Complete darkness, and I'm walking along in driving rain, through mud and fields, unable to see any kind of path, unable to see my companion only a few feet ahead of me, heading for a town called Bargi Nagar. It's next to the Bargi dam on the Narmada river in central India. From here where I'm trudging, about a mile away, I can see bright lights on the dam, and also in the town.
But here where I'm trudging is in utter darkness.
Which is OK. Why should fields be lit?
Two things happen almost simultaneously. I hear a cough pretty much in my ear; then a dog begins barking at my feet. When my nerves stop leaping, I understand what has happened. In this blanketing darkness, I've walked right past -- or through, who knows? -- someone's village home. He has coughed to alert me.
And now I understand something else. People in this village -- like this coughing man -- can see the gigantic dam that's only a mile distant, they can see bright lights powered by electricity from that dam. But if they can do that, they themselves sit in darkness.
We build dams. We supply electricity from them far and wide -- to homes such as mine, hundreds of miles away. But not to this village, only a 15 minute walk away. Where people sit in the same darkness that has lain on this land since the times of Ashoka and Julius Caesar.
That was one moment.
I'm at an anganwadi (creche) in Joda, a mining town in Orissa. Most of the mining here is done by migrant labour, much of it tribal, most housed in company-built shanties at one end of Joda. Usually, both parents work in the mines: they can use the extra salary. But this means that their kids are on their own. The anganwadi is run for these children. Two dozen bright-eyed, if skinny, kids play and sing around me. As they do, I pore over a sheaf of charts: monthly weight records for the first five years of each child's life. And I learn...
Every single kid who has been through here -- hundreds of them -- was malnourished, most seriously. The heaviest five-year-old listed weighs a full five kg less than my son -- by no means overweight -- weighs at two months short of four. This is hardly unknown. In a report to the Supreme Court -- for which he traveled in this area too -- a bureaucrat called NC Saxena noted that India remains one of the most undernourished countries in the world, with about half of all children suffering from undernutrition.
I look more closely at the charts. Printed by the Government, they have a title and instructions in Oriya, a grid of lines. And one more thing. Or four more. Four curves that stretch across the grid, marked "1", "2", "3" and "4". Four grades of malnutrition. Grade 1 ranges from 2.75 kg at birth to 15 kg at 5 years old; grade 4 from 1.5 to 9 kg; 2 and 3 are in between. Four malnutrition curves, preprinted on these sheets.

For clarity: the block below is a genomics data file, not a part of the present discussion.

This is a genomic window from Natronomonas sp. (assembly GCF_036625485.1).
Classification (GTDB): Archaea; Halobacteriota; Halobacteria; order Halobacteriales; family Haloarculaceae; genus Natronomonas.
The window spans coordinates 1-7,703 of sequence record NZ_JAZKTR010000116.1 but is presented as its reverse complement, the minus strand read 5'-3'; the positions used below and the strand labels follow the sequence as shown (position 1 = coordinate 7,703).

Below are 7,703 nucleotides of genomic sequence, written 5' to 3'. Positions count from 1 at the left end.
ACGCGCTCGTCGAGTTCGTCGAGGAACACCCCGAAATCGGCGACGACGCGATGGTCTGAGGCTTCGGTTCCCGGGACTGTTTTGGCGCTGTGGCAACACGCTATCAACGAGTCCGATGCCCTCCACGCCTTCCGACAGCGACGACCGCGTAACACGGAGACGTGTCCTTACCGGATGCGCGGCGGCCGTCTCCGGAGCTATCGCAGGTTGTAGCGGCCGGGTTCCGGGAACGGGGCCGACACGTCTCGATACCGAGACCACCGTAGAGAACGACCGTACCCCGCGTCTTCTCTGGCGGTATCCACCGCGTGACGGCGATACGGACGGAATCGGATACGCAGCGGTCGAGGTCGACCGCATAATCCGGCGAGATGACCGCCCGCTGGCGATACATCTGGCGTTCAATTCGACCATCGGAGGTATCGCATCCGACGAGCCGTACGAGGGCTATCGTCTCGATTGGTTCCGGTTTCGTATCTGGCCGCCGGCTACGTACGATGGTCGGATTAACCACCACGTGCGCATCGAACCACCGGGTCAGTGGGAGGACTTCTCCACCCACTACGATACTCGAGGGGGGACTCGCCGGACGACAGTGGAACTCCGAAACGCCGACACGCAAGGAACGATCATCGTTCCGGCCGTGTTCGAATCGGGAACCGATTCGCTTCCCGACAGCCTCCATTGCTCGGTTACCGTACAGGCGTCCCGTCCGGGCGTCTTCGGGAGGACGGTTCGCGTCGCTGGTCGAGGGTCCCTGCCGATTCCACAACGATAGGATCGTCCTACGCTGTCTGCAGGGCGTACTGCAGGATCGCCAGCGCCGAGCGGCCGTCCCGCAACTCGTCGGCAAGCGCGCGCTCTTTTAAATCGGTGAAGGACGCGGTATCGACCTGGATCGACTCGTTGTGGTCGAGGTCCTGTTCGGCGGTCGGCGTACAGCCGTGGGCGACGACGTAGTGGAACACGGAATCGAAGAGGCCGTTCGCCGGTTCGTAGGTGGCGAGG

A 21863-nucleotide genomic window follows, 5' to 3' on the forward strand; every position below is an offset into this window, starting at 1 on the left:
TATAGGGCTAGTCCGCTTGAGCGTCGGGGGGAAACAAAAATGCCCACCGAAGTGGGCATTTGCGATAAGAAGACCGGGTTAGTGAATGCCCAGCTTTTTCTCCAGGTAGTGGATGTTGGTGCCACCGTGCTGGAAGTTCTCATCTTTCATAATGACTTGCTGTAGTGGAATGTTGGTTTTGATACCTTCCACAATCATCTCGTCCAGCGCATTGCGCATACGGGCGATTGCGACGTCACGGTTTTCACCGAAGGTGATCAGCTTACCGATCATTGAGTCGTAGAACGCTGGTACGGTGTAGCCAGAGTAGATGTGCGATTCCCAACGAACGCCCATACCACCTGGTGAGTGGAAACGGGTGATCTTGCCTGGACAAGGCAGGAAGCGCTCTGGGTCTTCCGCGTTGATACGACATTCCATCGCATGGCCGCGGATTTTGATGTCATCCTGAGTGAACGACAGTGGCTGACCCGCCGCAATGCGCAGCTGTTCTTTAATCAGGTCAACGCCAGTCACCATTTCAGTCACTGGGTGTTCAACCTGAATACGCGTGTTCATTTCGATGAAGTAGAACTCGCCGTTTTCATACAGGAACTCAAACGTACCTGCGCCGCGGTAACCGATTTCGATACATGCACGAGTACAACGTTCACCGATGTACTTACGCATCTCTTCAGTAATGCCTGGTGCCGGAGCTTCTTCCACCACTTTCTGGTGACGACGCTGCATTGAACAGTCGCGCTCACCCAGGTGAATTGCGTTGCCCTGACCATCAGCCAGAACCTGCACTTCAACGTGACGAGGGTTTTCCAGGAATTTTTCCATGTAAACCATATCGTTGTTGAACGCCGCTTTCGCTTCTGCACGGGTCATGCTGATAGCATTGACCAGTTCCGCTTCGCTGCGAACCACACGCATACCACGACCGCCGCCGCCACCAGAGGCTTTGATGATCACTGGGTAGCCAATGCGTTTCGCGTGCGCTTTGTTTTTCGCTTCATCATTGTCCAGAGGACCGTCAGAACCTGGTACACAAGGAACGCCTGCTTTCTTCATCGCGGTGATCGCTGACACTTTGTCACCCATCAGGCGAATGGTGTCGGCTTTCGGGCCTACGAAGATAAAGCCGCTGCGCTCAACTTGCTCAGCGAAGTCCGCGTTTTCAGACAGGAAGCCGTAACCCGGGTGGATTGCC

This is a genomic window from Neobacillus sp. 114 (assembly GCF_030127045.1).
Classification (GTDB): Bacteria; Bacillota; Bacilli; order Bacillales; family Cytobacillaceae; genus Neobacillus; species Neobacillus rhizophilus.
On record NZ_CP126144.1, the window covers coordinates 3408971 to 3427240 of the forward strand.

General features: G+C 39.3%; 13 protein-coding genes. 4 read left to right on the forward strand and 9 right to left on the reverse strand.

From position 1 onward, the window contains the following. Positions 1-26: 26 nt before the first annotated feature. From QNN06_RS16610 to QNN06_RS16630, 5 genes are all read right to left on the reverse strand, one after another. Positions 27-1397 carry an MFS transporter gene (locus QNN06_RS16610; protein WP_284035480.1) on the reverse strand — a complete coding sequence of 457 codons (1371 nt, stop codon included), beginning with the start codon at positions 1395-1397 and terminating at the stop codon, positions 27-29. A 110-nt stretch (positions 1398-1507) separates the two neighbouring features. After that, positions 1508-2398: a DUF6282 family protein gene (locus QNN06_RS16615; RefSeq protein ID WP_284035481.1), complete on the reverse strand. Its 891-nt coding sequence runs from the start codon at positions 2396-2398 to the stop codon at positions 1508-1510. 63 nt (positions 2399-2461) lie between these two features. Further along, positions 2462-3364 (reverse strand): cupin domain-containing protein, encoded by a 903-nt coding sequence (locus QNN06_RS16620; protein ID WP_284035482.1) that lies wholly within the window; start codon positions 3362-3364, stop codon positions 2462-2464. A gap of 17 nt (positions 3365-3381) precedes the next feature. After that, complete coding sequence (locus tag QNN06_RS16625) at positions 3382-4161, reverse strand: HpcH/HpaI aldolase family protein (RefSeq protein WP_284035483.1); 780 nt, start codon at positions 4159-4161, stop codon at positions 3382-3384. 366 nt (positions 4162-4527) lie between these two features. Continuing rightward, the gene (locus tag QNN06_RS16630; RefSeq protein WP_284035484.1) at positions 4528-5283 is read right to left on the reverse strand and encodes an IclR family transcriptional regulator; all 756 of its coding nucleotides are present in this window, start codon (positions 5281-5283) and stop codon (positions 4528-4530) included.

The presumption here is that tribal kids will be malnourished. And every child is indeed malnourished; most hover between grades 3 and 4. So hey, why not preprint those curves?
That's the second moment.
On a hilltop in Kashmir, I visit a monument to soldiers killed in this area in fighting with Pakistan. "Hall of Fame", it's called. It's a quiet, lovely spot. The actual HoF is a squat building right at the top. Below it, all over the superbly manicured gardens on the slopes, are memorials and stirring inscriptions.
Thus "Slain thou shall obtain Heaven, Victorious thou will enjoy the earth" from the Bhagavad Gita. And from Horatius, "How can man die better, than facing fearful odds for the ashes of his father and temples of his Gods." And a large sculpture of Sikh soldiers planting a flag, clearly modelled on the famous US Marine photograph from Iwo Jima.
Rising from the grass are several large black granite panels. From the left, they list the names of the soldiers killed in this sector, every year since 1948. 169 died in 1971. 16 in 1991. 28 in 1994. 52 in 2003.
One soldier dead each week in 2003. When in the year did Rajinder Singh go? Raghothaman C? Surinder Dattarwal, Sheik Akbar, Ram Dhan Boro, Nissar Ahmed Rishi?
As I read their names, I realize there's nothing to the right of 2003. No names, that is. What there is, is an expanse of blank black granite panels. Blank, and ready to be engraved. Waiting for soldiers to die. Knowing they will die. Might as well set aside the space for their names now.
That's the third moment.
I have them every now and then, those moments. When something ordinary suddenly says a lot. What do they say to you?